Finally, one of my favorite houses has this extremely colorful staircase leading up to the front porch. After visiting this neighborhood several times in the last few years, I've decided if I ever own a house it will need to be at least three colors and be surrounded by flowers. And yes,  I know the pictures are in a wonkier than usual arrangement but to preserve my sanity I let the computer win. No matter what I tried they either wouldn't move or moved where I didn't want them. And now that the sun has finally come out to play, I really want to go outside!

Saturday, August 4, 2012

Back to School

This past week was an entire escape from reality and into the world of Scottish Country Dancing. Each year, the Teachers' Association of Canada (TAC) puts on a week-long event called Summer School that involves daily dance classes, afternoon electives, evening social dances or concerts, and culminates in a banquet and ball. This year was the first time Summer School was held in the U.S. More importantly, it was in downtown Portland on the Portland State University campus (don't ask me why it's called Portland State when Portland is not a state, I guess it just sounded good at the time). When I found out about Summer School last year I knew what my next vacation was going to be. I arranged to take off a week from work and made carpool plans with good friends who live directly across the river from the downtown area. I enjoy downtown but traffic-wise it is not for the faint of heart during morning and evening rush hour.

My friends and I quickly fell into a routine that got us to the campus in time for the 8:45 class and then back across the river in the late afternoon for a few hours of rest before driving back for the evening events. The weather was unbelievably cooperative and visitors from the UK, Canada, Australia, and New Zealand enjoyed the sunny skies and perfect temperatures, well almost perfect. It did hit 90 something on Saturday but one hot day out of a whole week isn't bad.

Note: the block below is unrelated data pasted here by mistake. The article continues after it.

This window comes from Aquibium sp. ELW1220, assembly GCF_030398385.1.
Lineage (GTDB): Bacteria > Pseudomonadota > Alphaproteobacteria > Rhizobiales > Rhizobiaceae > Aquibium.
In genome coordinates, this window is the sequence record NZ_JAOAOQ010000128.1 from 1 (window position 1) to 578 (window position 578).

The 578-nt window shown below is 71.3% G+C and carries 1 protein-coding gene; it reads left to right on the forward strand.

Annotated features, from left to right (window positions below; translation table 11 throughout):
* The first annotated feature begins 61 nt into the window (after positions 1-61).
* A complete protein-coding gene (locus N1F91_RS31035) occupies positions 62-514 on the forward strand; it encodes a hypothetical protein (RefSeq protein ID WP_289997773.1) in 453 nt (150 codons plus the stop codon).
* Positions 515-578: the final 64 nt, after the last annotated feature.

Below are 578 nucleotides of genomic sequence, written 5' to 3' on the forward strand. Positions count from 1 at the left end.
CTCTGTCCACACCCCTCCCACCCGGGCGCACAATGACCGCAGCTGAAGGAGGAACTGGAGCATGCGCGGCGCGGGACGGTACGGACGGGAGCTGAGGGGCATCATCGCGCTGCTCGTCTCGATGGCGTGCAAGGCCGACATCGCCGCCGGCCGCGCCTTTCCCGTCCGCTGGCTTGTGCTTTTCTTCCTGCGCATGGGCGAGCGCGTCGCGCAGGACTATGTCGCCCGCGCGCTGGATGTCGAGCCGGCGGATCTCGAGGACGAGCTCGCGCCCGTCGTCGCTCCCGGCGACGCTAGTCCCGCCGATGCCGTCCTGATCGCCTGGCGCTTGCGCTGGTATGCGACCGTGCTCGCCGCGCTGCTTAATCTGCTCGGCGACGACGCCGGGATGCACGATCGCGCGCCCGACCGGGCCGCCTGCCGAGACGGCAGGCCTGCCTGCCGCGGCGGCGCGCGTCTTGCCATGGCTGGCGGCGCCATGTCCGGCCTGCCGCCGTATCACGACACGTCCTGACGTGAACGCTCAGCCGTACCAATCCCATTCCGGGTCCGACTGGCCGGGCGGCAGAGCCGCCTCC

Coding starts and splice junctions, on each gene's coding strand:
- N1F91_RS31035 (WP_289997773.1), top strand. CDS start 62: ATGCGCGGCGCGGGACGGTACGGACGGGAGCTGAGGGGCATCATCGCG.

In between the morning and afternoon classes there was a break for lunch and then elective dance classes began at 1:15. During that time I found ample opportunities to look for anything worth taking a picture of. I kept waiting for someone to ask me what country I was from since I had on my best tourist costume, including backpack and camera.

One afternoon I was particularly in need of some chocolate. I didn't pack a whole lot of lunch because I didn't want to have to carry it around all morning so I felt perfectly justified in going in search of dessert. I got out my trusty GPS and looked for some likely places that would carry fresh chocolate chip cookies. Cookie Cabana sounded like the perfect spot and it was only about half a mile east of  the campus. I started off for SW Market St. positive that I would shortly have cookie in hand. It soon became apparent that finding 105 SW Market was going to be harder than I had anticipated. I was almost to the river and it still wasn't in sight so I decided to try for Plan B, after making a plan up that is. But just so the detour wasn't a total loss, I found a couple of sights that were photoworthy.

Old and New
The Cookie!
After wandering around a bit and deciding the restaurants I was looking for were not stand alone establishments but in one of the many office buildings, I was even more determined to find the elusive chocolate chip cookie. After all, I had burned up all those calories and didn't want it to be for nothing. Finally, after going out the rear entrance to one office building so as to avoid going past the information station again (people who work at those have a knack for spotting someone who looks even the slightest bit dazed and confused), I came across a local deli called The Spicy Pickle. And there it was, a small basket with fresh cookies wrapped up inside. The guy behind the counter asked if that was all I wanted and it was hard not to tell him how much effort it had taken just for one chocolate chip cookie. I had a feeling he wouldn't understand.